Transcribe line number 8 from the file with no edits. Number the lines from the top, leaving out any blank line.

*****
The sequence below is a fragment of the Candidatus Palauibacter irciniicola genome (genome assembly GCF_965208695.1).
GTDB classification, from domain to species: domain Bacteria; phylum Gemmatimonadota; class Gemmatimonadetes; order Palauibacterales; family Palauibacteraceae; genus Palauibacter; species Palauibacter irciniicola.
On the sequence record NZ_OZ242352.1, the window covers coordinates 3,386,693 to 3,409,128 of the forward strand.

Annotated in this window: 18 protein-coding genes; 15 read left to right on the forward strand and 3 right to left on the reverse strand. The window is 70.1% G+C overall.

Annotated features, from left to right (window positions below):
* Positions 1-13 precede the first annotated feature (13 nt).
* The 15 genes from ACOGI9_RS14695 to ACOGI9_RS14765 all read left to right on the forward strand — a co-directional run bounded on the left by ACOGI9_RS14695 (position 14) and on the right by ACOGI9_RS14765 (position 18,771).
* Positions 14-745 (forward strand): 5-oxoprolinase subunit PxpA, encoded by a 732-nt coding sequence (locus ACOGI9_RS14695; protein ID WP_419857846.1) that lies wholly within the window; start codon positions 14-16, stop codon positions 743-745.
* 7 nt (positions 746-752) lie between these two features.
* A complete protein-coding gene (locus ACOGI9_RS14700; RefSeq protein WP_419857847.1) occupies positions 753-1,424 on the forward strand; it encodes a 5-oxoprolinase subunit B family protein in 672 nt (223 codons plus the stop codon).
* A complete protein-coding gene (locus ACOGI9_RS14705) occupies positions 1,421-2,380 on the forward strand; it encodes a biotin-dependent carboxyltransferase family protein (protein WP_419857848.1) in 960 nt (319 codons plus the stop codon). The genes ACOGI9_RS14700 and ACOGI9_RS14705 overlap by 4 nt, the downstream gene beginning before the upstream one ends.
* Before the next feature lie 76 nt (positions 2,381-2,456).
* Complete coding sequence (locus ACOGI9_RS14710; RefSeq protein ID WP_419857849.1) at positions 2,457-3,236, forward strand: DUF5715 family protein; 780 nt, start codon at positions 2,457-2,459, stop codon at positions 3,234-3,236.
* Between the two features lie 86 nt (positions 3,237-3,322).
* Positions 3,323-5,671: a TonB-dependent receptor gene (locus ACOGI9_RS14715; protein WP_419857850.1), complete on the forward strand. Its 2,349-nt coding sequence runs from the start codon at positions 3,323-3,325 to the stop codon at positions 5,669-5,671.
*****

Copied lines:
* Positions 14-745 (forward strand): 5-oxoprolinase subunit PxpA, encoded by a 732-nt coding sequence (locus ACOGI9_RS14695; protein ID WP_419857846.1) that lies wholly within the window; start codon positions 14-16, stop codon positions 743-745.